Bridgewater still lands in the top third in ANY/A and right near the top in completion percentage. The only measure that took a dip was touchdown percentage, clearly falling into the bottom half. We will flesh out the touchdown numbers shortly.
So really, some of the brutal performances of late-round rookies has been outweighed by catastrophic rookie season of first rounders like Alex Smith and Ryan Leaf. There’s little difference after removing those drafted after the first round.
We can go one step further though, scrubbing out all quarterbacks who never became bona fide starters in the league. Just with the eye test, I placed 17 quarterbacks into this category. They are Bridgewater (to compare), Andrew Luck, Ryan Tannehill, Russell Wilson, Cam Newton, Andy Dalton, Matthew Stafford, Matt Ryan, Joe Flacco, Alex Smith, Eli Manning, Ben Roethlisberger, Donovan McNabb, Jeff Garcia, Peyton Manning, Jake Plummer and Drew Bledsoe.
Touchdown percentage sinks Teddy again. Even his interception percentage is on the wrong side of the median.
Both inclusive measures, ANY/A and Passer Rating, have Bridgewater near the middle of the pack in a group of what became solid starters or more in the NFL.
A few takeaways from the advanced statistics are not difficult to conjure. Teddy’s overall rookie stats are encouraging. His first season was certainly well above average and his ability to complete passes at a high rate was uncommon for young passers. At the same time, the lack of touchdowns really weighed him down, and threw too many interceptions for the type of passer he is.
From there, we can analyze what those conclusions even mean. Alex Smith was one of the worst rookie quarterbacks of the last 20 years and turned into a fine enough starting QB. Stafford was rather putrid as a rookie too.
What can these statistics actually tells us and which are the most meaningful?
To find out, I put a number of every quarterback’s career, weighting their season-by-season ANY/A+ scores by the number of attempts and only considering seasons after their rookie seasons. Those without sample size, like Jimmy Clausen and Lindley, are excluded. Nick Foles was also removed, because his small sample gave him nearly the same number as Peyton Manning. The ending scores make sense though. Peyton is 123.7. Roethlisberger is 110.3. Andy Dalton is 99.6. Christian Ponder is 87.3. Ryan Leaf is 72.7.
Then regressions were run to find out which stats correlated with future success as a passer, at least from this sample.
R squared is a mathematical measure of how well the independent variable (the rookie stat) explains the dependent variable (future performance). Its value ranges from 0 to 1, with a higher value representing a closer relationship. Its partner in crime is the correlation coefficient, which is simply the square root of the R squared. The coefficient will give negative values for negative relationships however.
For the stats already discussed, these are the vital statistics. Higher numbers indicate a more telling stat.
A few outcomes were expected. Descriptive statistics tell more about a QB’s future than does his win percentage or his age. That was a given. Sack percentage is also of little meaning.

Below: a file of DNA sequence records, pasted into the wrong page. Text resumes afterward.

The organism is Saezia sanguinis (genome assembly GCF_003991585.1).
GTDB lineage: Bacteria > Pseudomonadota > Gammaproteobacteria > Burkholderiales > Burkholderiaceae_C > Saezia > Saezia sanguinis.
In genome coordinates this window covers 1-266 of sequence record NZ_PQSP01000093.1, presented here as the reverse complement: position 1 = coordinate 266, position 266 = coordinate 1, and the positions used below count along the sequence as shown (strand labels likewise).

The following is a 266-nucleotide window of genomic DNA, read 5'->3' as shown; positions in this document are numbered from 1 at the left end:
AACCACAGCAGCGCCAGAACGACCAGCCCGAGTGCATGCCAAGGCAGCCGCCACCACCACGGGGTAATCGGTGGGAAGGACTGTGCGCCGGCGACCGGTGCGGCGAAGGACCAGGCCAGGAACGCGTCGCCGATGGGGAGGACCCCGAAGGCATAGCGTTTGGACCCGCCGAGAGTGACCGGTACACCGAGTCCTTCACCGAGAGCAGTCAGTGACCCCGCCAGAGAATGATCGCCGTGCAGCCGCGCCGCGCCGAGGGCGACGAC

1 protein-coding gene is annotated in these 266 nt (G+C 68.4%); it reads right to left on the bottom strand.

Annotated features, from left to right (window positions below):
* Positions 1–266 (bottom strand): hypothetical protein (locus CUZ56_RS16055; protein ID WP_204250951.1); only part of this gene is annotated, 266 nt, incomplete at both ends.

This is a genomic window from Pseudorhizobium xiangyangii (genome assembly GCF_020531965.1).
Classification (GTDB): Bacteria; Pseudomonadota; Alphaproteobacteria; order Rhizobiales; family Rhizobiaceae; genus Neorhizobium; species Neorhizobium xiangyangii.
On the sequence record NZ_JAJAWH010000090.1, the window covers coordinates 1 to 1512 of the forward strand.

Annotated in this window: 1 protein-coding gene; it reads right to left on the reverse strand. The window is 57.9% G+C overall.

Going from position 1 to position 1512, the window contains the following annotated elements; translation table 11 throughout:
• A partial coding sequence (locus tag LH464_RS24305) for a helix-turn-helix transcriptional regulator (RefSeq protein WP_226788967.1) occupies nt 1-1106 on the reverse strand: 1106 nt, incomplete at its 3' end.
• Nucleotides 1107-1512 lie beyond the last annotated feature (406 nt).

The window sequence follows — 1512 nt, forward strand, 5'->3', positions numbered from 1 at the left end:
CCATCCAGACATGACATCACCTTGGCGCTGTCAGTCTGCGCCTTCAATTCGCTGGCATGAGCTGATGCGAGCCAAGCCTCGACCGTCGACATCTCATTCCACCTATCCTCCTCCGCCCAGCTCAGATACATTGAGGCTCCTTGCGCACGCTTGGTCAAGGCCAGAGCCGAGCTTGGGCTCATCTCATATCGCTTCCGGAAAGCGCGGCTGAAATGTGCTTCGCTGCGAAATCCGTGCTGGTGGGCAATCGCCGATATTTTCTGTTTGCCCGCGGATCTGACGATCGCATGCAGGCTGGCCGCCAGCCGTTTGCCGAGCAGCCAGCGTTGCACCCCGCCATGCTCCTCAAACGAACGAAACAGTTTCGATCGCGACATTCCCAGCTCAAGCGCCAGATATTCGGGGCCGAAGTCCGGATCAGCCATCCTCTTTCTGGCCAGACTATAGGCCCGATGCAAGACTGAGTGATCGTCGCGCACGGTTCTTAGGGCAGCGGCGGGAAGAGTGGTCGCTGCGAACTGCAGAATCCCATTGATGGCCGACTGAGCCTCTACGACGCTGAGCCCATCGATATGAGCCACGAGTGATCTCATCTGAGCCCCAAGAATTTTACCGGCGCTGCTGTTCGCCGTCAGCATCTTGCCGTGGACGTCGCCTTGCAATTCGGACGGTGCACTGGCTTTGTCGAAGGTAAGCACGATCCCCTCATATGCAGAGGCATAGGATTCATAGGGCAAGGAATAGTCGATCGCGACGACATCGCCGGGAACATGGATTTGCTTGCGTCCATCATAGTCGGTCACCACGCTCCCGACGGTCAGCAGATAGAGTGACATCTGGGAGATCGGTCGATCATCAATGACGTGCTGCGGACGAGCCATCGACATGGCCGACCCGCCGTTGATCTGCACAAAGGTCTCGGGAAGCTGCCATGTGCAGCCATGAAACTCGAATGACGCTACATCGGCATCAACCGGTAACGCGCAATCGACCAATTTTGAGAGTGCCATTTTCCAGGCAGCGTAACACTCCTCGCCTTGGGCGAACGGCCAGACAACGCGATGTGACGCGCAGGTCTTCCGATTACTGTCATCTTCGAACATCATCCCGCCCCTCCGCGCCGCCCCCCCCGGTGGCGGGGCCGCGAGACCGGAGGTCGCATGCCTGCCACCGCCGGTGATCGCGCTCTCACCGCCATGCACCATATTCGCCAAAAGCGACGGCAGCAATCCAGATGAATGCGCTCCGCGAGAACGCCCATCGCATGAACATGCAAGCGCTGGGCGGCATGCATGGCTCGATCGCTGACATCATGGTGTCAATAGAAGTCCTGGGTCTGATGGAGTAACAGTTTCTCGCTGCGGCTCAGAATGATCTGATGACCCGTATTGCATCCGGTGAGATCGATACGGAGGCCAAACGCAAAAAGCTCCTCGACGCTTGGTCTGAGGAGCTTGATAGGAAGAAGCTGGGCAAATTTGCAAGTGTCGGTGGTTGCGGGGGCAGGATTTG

The meat of it is in the comparison of the other stats. Completion percentage performed poorly. Quarterbacks who are given simple tasks can complete a high percentage of throws, so that outcome makes some sense. When ramping it up to yardage per attempt, with bonuses for touchdowns and penalties for sacks and interceptions, the numbers get us somewhere. ANY/A is better than passer rating (which leans on completion percentage too much).
Interception percentage performing poorly was something I also expected. But an R squared of basically zero? That means interception percentage is almost meaningless in predicting future performance. The sample is big enough to say that.
On the other hand, touchdown percentage outperforms every other measure.
Quarterbacks who threw touchdowns became good quarterbacks. The best five rookies were Wilson, Roethlisberger, Plummer, Robert Griffin III, and Peyton Manning. Graphically, the difference between touchdowns and interceptions for rookies is quite clear.
What does this mean for Teddy? First, his interceptions are meaningless in terms of what he will eventually become. Considering a number of them clanged off the hands of his receivers and one was a Hail Mary, perhaps we already knew that.
Bridgewater’s lack of touchdowns may be amplified however. He only threw 14 of them, 4 of which were thrown behind the line of scrimmage. Finishing drives with touchdown passes will be an important part of his sophomore season. Proving he has the velocity and anticipation to make tight-window throws in the red zone will go along ways toward making him a complete passer.
But if you followed along with Teddy’s rookie season closely, you may be thinking to yourself right now “He should have had at least one or two more touchdown passes and the number of interceptions he earned is really low. What about drops? Don’t those throw off his stats?”
The answer is yes, but other rookies also had bad luck. Did they have as bad of luck as Teddy did?